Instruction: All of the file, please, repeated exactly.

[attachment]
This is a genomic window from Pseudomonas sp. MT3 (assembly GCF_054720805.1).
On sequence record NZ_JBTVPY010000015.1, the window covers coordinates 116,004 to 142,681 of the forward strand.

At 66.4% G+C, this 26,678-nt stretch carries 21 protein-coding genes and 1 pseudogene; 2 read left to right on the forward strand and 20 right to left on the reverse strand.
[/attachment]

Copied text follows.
This is a genomic window from Pseudomonas sp. MT3 (assembly GCF_054720805.1).
On sequence record NZ_JBTVPY010000015.1, the window covers coordinates 116,004 to 142,681 of the forward strand.

At 66.4% G+C, this 26,678-nt stretch carries 21 protein-coding genes and 1 pseudogene; 2 read left to right on the forward strand and 20 right to left on the reverse strand.